But even if they’re being completely honest and thoughtful in their feedback — which we all know isn’t always a given — what you’re capturing in a survey is their conscious response. As any good therapist will tell you, if you want to see the whole picture, you need to capture what’s going on with both the conscious and the subconscious.

That’s where AI and sentiment analysis enter the room.

What Does Sentiment Analysis Really Do?

Sentiment analysis has been around for a while now, but I still know plenty of contact centre folks who might view it with a dose of scepticism. After all, “sentiment” is an extremely soft and mushy concept.

But while that may be the case, the fact remains that relationships are the key to customer loyalty, and relationships boil down to feeling and emotion more than cold calculation.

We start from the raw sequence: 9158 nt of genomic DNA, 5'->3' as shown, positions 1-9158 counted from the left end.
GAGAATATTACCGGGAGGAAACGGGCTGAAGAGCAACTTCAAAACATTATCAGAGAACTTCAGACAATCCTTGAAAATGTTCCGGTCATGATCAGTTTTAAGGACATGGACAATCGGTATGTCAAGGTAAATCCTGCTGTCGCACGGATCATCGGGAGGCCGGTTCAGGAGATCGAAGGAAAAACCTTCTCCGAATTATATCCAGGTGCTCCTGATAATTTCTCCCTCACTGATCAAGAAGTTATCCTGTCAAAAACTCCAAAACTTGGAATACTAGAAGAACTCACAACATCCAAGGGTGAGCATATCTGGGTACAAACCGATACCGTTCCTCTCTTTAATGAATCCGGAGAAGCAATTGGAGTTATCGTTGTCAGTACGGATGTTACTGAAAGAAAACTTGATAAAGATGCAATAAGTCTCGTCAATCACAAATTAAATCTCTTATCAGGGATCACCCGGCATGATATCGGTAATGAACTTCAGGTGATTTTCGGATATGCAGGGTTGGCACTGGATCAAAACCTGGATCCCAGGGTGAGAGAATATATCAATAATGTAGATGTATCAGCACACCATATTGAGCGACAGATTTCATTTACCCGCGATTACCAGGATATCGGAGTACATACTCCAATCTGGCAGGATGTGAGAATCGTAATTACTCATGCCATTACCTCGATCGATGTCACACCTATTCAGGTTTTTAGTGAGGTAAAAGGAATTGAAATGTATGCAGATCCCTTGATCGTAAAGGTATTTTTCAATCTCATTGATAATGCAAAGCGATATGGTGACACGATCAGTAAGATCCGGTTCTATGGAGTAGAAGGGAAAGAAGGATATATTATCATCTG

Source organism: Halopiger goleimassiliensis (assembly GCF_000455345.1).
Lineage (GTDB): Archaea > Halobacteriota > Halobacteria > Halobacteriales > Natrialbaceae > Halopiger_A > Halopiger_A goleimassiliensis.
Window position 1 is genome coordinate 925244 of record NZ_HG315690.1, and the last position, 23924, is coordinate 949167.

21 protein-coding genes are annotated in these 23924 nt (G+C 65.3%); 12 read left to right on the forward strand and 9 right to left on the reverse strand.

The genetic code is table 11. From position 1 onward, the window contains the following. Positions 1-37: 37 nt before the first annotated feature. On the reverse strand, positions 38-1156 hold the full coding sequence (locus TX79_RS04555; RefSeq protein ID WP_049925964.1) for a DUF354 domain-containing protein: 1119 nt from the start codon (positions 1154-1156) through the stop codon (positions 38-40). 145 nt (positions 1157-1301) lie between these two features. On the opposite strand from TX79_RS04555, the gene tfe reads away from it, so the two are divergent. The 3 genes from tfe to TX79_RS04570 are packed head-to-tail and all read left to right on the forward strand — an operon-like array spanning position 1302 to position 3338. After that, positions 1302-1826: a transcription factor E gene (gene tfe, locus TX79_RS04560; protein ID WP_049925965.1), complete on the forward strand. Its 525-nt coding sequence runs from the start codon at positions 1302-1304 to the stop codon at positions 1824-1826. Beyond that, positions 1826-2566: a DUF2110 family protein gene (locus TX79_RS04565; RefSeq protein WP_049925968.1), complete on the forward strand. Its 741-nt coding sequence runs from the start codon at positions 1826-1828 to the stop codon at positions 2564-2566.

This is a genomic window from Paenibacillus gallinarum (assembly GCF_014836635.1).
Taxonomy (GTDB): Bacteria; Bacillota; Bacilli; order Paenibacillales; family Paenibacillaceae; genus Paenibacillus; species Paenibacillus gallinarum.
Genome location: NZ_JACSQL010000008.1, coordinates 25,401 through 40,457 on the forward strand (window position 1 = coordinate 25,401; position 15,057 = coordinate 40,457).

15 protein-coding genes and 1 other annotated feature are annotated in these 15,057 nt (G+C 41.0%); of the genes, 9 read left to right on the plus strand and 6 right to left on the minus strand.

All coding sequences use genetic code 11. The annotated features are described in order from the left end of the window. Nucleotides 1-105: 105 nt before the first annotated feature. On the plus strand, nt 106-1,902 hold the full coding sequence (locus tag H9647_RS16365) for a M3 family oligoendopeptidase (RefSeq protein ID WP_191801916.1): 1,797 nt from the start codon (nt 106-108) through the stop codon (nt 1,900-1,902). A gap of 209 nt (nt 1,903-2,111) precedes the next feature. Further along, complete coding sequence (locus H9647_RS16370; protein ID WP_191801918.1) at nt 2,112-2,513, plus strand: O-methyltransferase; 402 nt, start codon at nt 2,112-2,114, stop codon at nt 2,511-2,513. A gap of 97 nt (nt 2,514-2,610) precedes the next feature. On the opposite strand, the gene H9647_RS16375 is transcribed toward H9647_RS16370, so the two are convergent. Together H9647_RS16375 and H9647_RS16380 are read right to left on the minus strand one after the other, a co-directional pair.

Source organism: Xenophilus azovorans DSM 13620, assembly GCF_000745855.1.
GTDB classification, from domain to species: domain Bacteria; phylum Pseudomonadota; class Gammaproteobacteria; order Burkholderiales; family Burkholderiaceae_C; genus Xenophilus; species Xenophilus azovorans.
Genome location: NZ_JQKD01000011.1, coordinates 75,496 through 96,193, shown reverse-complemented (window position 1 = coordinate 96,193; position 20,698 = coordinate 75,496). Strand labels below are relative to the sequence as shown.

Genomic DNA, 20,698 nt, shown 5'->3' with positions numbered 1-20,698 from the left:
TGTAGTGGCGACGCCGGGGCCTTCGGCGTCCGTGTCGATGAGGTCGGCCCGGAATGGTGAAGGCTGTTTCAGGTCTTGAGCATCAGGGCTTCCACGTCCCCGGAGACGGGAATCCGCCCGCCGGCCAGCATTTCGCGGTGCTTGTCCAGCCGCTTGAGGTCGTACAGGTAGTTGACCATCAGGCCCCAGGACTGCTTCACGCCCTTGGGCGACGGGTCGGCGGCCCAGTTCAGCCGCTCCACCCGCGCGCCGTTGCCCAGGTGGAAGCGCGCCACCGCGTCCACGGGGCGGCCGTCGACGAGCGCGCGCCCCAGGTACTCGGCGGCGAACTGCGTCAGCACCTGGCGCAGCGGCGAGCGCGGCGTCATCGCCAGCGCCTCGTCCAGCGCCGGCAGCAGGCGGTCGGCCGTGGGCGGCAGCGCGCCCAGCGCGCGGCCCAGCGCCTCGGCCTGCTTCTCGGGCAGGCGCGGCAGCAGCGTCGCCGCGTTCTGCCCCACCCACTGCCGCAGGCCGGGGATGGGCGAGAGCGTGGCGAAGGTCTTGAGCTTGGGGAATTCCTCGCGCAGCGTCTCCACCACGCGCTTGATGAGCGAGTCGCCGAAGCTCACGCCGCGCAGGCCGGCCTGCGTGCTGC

The most revealing feelings — and therefore the most useful — tend to be those that are buried the deepest. What sentiment analysis does is dig them up, aggregate them and refine them into something we can work with.

To put it more concretely, sentiment analysis is a technique to analyse linguistic artefacts — in our world, a whole bunch of aggregated customer conversations — using a form of machine learning called natural language processing (NLP) to identify emotional undercurrents and trends.

At the simplest level, this usually determines whether the content expresses a positive, negative or neutral sentiment.

Sentiment analysis takes those raw conversations (which hopefully, as we discussed last week, you’re transcribing automatically) and surfaces the patterns of diction, tone and syntax most indicative of your customers’ emotional reactions.

Then AI processes them into valuable insights at scale via information extraction, theme classification, and emotion and intention analysis.

The point of all this? To identify trendlines and inform strategic decisions that improve customer experience (CX) delivery and minimize customer churn.